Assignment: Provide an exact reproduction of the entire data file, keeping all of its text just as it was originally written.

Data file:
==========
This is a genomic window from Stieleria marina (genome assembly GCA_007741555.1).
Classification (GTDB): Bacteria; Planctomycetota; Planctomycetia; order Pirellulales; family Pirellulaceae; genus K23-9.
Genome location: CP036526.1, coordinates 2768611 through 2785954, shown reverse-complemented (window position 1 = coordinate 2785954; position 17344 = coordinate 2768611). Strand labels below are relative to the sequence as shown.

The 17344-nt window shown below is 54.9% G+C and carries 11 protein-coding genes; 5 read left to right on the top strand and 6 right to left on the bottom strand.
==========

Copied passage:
This is a genomic window from Stieleria marina (genome assembly GCA_007741555.1).
Classification (GTDB): Bacteria; Planctomycetota; Planctomycetia; order Pirellulales; family Pirellulaceae; genus K23-9.
Genome location: CP036526.1, coordinates 2768611 through 2785954, shown reverse-complemented (window position 1 = coordinate 2785954; position 17344 = coordinate 2768611). Strand labels below are relative to the sequence as shown.

The 17344-nt window shown below is 54.9% G+C and carries 11 protein-coding genes; 5 read left to right on the top strand and 6 right to left on the bottom strand.